‘Station Eleven’ Wins Arthur C. Clarke Award

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Station Eleven U.K. EditionOn Thursday, it was announced Emily St. John Mandel was the 2015 winner of the prestigious Arthur C. Clarke Award for her novel Station Eleven. The award is Britain’s highest honor to be bestowed each year in the genre of science fiction. Interestingly enough, St. John Mandel has been always felt her novel (one in which features a post-apocalyptic future) shouldn’t be classified as SF. The author has previously tweeted, “I actually don’t think of Station Eleven as sci-fi, but am fully prepared to concede that I may be alone in this…”

Chair of the Judges, Andrew M. Butler stated, “Station Eleven is a novel that straddles the story of a global apocalypse (the Georgia Flu that wipes out 99% of the human population) and its survivors 20 years later. While many post-apocalypse novels focus on the survival of humanity, Station Eleven focuses instead on the survival of our culture, with the novel becoming an elegy for the hyperglobalised present.”

About the novel:

An audacious, darkly glittering novel set in the eerie days of civilization’s collapse, Station Eleven tells the spellbinding story of a Hollywood star, his would-be savior, and a nomadic group of actors roaming the scattered outposts of the Great Lakes region, risking everything for art and humanity.
 
One snowy night Arthur Leander, a famous actor, has a heart attack onstage during a production ofKing Lear. Jeevan Chaudhary, a paparazzo-turned-EMT, is in the audience and leaps to his aid. A child actress named Kirsten Raymonde watches in horror as Jeevan performs CPR, pumping Arthur’s chest as the curtain drops, but Arthur is dead. That same night, as Jeevan walks home from the theater, a terrible flu begins to spread. Hospitals are flooded and Jeevan and his brother barricade themselves inside an apartment, watching out the window as cars clog the highways, gunshots ring out, and life disintegrates around them.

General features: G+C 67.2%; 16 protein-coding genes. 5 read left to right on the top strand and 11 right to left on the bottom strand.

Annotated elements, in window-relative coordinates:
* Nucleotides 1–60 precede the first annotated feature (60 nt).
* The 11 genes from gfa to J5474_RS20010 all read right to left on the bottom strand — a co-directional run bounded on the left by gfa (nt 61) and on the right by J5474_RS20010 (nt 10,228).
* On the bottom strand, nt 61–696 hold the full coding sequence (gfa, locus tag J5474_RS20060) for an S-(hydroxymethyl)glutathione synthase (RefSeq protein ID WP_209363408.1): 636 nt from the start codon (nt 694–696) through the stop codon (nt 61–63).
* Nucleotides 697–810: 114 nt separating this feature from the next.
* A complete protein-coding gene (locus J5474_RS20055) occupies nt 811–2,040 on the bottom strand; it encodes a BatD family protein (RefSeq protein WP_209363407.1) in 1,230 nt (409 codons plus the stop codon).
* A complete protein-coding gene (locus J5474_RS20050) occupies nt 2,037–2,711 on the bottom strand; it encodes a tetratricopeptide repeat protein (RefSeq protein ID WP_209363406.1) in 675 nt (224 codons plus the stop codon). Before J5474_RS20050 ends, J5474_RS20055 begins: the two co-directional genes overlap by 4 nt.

Fifteen years later, Kirsten is an actress with the Traveling Symphony. Together, this small troupe moves between the settlements of an altered world, performing Shakespeare and music for scattered communities of survivors. Written on their caravan, and tattooed on Kirsten’s arm is a line from Star Trek: “Because survival is insufficient.” But when they arrive in St. Deborah by the Water, they encounter a violent prophet who digs graves for anyone who dares to leave.
 
Spanning decades, moving back and forth in time, and vividly depicting life before and after the pandemic, this suspenseful, elegiac novel is rife with beauty. As Arthur falls in and out of love, as Jeevan watches the newscasters say their final good-byes, and as Kirsten finds herself caught in the crosshairs of the prophet, we see the strange twists of fate that connect them all. A novel of art, memory, and ambition, Station Eleven tells a story about the relationships that sustain us, the ephemeral nature of fame, and the beauty of the world as we know it.

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